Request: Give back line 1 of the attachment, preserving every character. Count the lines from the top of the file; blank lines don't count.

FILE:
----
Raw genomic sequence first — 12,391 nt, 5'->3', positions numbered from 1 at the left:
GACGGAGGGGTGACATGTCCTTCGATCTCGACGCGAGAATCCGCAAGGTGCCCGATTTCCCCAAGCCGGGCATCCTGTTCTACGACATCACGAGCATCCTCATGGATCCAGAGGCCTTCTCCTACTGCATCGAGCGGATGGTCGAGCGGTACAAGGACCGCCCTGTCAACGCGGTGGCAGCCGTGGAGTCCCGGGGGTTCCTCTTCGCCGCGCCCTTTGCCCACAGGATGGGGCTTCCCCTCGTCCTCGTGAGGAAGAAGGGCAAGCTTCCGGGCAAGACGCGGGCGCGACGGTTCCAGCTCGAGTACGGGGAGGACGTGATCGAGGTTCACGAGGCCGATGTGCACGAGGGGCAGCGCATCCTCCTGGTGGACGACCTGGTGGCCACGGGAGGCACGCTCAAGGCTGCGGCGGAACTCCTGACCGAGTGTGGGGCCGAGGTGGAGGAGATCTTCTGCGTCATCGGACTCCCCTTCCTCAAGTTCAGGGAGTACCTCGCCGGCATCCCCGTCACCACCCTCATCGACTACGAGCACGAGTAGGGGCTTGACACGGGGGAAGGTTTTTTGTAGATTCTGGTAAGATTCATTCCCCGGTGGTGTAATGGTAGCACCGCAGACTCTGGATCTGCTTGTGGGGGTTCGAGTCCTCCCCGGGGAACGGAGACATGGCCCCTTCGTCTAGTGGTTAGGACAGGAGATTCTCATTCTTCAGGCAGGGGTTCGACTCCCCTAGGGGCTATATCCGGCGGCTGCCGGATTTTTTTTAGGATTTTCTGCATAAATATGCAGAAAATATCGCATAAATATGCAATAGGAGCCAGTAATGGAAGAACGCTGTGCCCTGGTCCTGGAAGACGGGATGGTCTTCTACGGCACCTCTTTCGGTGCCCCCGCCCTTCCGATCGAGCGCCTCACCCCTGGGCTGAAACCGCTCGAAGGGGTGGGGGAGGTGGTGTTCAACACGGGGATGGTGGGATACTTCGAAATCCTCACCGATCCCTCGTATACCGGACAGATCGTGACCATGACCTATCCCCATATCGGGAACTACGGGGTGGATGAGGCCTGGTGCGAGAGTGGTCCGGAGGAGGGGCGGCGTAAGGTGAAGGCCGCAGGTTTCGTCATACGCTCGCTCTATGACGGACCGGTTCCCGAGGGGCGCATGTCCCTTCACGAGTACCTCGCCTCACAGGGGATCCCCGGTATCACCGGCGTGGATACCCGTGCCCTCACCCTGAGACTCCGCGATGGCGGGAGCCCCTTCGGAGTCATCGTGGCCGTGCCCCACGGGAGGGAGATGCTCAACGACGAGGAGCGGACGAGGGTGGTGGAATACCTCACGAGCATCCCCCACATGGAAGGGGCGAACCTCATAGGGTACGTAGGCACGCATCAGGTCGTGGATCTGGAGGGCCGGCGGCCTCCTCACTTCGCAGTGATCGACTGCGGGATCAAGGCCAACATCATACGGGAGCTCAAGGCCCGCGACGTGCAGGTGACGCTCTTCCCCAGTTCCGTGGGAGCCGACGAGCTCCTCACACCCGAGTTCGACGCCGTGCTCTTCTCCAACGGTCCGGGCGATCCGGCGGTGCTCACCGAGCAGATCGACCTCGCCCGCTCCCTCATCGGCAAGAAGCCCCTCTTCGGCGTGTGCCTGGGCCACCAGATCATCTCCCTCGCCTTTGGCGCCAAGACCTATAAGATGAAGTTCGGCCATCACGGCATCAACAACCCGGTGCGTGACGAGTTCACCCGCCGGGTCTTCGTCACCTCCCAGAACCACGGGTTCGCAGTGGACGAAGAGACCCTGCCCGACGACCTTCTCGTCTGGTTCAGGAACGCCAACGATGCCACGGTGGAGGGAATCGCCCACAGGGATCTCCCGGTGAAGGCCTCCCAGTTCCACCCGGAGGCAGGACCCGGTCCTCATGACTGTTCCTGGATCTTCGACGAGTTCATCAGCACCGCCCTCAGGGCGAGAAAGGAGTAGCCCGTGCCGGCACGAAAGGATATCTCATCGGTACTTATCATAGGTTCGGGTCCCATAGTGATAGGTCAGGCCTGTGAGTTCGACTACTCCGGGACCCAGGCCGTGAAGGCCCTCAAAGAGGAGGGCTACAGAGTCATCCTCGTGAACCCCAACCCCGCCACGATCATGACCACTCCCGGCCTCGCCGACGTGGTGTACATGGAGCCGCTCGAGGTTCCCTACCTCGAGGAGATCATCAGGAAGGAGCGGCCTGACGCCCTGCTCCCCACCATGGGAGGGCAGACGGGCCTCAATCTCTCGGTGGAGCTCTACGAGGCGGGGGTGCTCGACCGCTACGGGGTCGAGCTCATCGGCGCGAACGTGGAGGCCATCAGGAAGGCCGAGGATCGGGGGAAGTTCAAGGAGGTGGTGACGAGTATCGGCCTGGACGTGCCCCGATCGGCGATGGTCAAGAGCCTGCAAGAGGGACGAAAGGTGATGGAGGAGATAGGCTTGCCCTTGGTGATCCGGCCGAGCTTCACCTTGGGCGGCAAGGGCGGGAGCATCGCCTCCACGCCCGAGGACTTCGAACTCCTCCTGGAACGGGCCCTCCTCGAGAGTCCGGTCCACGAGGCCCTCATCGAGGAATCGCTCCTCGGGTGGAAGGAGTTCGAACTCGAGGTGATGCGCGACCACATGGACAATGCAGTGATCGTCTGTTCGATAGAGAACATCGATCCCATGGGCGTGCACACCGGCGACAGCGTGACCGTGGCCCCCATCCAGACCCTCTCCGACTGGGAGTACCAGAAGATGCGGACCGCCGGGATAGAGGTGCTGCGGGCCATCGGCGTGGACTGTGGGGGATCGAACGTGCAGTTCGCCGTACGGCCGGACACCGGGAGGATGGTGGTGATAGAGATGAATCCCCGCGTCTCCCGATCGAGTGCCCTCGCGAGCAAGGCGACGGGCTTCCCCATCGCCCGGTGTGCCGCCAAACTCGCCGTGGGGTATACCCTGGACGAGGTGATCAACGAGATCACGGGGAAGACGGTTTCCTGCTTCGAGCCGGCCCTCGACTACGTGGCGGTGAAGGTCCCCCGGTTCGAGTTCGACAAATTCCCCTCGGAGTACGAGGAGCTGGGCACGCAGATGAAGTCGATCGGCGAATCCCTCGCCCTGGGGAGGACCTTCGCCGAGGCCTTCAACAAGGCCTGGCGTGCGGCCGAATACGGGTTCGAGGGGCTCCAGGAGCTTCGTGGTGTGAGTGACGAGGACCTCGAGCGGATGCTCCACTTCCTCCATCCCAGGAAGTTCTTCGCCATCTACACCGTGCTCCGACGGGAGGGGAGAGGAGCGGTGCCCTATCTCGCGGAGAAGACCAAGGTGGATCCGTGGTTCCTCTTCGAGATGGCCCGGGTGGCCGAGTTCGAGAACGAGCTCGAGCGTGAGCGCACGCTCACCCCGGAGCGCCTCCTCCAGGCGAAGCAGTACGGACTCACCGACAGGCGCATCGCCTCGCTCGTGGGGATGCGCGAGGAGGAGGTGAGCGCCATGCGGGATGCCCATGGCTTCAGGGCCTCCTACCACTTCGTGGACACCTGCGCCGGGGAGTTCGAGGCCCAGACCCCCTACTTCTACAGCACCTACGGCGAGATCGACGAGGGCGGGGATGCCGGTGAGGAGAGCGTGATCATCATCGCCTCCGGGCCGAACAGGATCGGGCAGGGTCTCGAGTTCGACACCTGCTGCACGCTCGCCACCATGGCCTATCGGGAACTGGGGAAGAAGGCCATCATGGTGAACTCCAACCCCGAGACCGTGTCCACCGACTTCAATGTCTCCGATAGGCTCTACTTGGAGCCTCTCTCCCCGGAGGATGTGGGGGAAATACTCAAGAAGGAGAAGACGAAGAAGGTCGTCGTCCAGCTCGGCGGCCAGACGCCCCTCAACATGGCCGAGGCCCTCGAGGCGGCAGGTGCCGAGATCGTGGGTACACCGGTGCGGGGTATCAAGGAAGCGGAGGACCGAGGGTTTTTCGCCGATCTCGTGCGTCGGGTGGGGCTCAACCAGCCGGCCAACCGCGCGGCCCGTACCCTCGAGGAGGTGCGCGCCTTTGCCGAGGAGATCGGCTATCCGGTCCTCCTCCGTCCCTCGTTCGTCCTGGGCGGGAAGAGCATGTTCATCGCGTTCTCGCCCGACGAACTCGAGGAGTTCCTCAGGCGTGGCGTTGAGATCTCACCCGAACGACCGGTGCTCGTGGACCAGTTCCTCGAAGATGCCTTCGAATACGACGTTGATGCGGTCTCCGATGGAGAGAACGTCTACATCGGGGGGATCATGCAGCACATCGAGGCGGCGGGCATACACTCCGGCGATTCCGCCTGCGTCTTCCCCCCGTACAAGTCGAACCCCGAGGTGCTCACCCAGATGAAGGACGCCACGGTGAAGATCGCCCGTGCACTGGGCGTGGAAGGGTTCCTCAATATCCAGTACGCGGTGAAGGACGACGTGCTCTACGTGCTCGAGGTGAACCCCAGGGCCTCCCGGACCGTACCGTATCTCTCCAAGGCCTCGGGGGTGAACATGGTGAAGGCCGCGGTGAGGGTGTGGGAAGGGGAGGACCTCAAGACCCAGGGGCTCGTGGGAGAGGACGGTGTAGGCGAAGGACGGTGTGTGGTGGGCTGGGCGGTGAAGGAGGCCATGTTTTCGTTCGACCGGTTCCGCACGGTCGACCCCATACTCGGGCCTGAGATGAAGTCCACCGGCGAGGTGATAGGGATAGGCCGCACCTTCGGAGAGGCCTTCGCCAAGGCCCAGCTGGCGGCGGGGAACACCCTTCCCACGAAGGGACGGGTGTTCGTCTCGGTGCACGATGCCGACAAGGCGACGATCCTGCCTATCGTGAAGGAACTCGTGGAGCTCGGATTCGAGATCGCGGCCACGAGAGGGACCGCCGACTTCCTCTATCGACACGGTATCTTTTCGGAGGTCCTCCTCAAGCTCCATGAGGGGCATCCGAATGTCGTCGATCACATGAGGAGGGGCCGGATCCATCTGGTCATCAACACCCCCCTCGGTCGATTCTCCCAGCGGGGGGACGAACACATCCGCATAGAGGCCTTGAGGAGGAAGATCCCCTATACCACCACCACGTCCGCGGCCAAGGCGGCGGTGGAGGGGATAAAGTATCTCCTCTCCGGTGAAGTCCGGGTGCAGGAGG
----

Raw genomic sequence first — 12,391 nt, 5'->3', positions numbered from 1 at the left: